One of the most interesting questions we can ask is, “How did life form?”. To answer it, scientists go back to look at the basic chemical building blocks of life. Those are water, carbon-based organic molecules, silicates, and others. The James Webb Space Telescope offered a peek at the gases, ice particles, and dust surrounding a newborn star and found organic molecules exist there.
The data from Webb is set to transform our understanding of the chemistry of newly formed stars. That’s because the telescope can detect the existence of organic molecules around the protostar MIRI 15398-3359. It’s forming in the Lupus 1 molecular cloud (also known as B228), some 500 light-years away from us. The telescope has found absorption features indicating the existence of water, methanol, ammonia, and methane ices. There also appear to be species of ethanol and acetaldehyde, in addition to carbon monoxide and water vapor. These are all complex organic molecules that can combine to form the building blocks of life.
Using Other Molecules to Track Stellar Activity
Since this is a newborn protostar, it’s showing some jet activity as well. Webb found emission lines from species of iron, neon, silicon, and hydrogen gas. These all trace a bipolar jet moving away from the stormy young star. MIRI 15398-3359, like many others, is still feeding on the envelope of material that created it. The cloud of gas and dust that formed its creche is chemically active.
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Essentially, it’s taking simple building blocks and churning out those complex organic molecules. They’re precursors to the chemicals of life—existing long before conditions on any nearby worlds have even formed. This is not the first time astronomers have the raw materials for life’s chemicals in stellar nurseries. Other clouds of gas and dust seem to show these complex chemicals, too. But, Webb’s exquisite data show more details about what’s going on in the cloud.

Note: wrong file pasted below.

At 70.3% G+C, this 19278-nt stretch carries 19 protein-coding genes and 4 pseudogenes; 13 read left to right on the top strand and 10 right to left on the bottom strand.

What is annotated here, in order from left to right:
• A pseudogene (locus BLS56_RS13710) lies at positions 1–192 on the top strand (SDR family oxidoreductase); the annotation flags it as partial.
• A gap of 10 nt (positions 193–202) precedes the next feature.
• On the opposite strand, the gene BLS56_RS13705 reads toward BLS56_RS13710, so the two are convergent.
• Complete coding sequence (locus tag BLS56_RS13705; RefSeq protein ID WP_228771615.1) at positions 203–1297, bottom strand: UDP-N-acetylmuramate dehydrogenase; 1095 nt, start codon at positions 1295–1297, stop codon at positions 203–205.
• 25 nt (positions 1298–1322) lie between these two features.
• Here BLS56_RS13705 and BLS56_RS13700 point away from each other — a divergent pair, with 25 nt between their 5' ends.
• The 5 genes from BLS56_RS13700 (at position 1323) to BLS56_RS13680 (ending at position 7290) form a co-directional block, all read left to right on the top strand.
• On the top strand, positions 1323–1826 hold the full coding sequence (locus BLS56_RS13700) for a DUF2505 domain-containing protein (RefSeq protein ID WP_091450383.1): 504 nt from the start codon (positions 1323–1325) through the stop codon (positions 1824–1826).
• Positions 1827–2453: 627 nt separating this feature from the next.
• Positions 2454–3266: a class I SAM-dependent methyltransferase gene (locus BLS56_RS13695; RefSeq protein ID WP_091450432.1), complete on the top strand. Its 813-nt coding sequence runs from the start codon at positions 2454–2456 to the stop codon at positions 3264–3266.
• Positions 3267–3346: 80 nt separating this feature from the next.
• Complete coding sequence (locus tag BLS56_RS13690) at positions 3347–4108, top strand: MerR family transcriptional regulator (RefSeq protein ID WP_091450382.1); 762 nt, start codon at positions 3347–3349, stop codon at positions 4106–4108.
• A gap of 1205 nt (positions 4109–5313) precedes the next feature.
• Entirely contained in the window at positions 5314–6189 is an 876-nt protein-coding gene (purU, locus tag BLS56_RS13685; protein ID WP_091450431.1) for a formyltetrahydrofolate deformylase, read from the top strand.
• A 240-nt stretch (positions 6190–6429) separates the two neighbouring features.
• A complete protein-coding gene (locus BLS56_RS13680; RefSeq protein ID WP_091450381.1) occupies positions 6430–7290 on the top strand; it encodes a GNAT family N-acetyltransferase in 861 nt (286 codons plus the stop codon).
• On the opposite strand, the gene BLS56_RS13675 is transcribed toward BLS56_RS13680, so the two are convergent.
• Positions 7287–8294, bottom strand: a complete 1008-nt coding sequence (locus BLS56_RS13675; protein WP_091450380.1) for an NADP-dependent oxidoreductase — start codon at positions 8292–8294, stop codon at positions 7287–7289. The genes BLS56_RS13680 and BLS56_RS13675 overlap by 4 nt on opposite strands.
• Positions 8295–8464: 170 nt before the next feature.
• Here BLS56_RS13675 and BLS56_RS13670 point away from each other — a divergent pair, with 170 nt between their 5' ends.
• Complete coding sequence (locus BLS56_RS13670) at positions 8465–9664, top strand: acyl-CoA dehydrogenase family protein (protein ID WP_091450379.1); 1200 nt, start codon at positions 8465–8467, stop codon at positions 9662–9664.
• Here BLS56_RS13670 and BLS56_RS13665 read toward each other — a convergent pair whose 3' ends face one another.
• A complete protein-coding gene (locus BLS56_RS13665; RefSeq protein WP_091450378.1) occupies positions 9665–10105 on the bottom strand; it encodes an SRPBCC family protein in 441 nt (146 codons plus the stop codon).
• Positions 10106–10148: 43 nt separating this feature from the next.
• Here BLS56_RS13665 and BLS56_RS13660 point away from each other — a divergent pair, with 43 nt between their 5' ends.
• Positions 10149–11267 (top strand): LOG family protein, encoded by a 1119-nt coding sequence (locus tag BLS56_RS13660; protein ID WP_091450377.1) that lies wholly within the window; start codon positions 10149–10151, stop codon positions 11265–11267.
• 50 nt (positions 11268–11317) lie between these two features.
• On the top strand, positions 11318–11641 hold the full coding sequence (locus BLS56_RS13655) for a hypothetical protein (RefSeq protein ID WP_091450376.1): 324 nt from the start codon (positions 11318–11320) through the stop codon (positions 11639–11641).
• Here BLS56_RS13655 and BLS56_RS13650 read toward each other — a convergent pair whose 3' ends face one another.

Forming Organic Molecules
A research team at the Japanese research institution RIKEN analyzed the Webb data from this newly forming star. They concluded that these complex organic molecules are forming on the surfaces of ice grains in the cloud of gas and dust. As the star warms those molecules, they migrate away from their icy homes and swirl into the cloud.
“We want to obtain definitive proof of such formation pathways,” said Yao-Lun Yang of the RIKEN Star and Planet Formation Laboratory. “And JWST provides the best opportunity to do so.”
To understand what’s happening at the star, Yang and the team used data from observations of the star made by Webb’s Mid-Infrared Instrument (MIRI) in 2022. It wasn’t the first time telescopes had looked at MIRI 15398-3359. Previous observations had found some of these chemicals in the gas phase—well after they’d formed. The MIRI observations dug more deeply into the cloud to identify these species in their ice phase.
An Early Peek at a Baby Star
The process of star birth has long been veiled by the clouds where those chemicals exist. Specialized instruments such as MIRI look more deeply into the clouds. It offers a view of chemical evolution much earlier in the process of star formation. The observations also allowed astronomers to put a tentative time frame on the existence of the jets and outflows from this baby star. According to Yang, the ejections are perhaps only 170 years old. That’s incredibly early in the process. But, it does give astronomers a good idea of just how soon a newborn star becomes active. The observation of complex organic chemicals in the cloud in both gas and ice form also tells scientists more about the chemical evolution that takes place in stellar creches.
As the star progresses in its evolution, and possible planets form in the protoplanetary disk around MIRI 15398-3359, Webb should be able to continue peeking inside its birthplace. Tracing the formation of life on those planets will require scientists to track the continued evolution of those complex organic molecules from gas clouds to a planetary surface. It’s a very promising breakthrough in understanding the long road from star formation to life. “We will begin to understand how organic chemistry emerges,” said Yang. “And we will also uncover the lasting impacts on planetary systems similar to our Solar System.”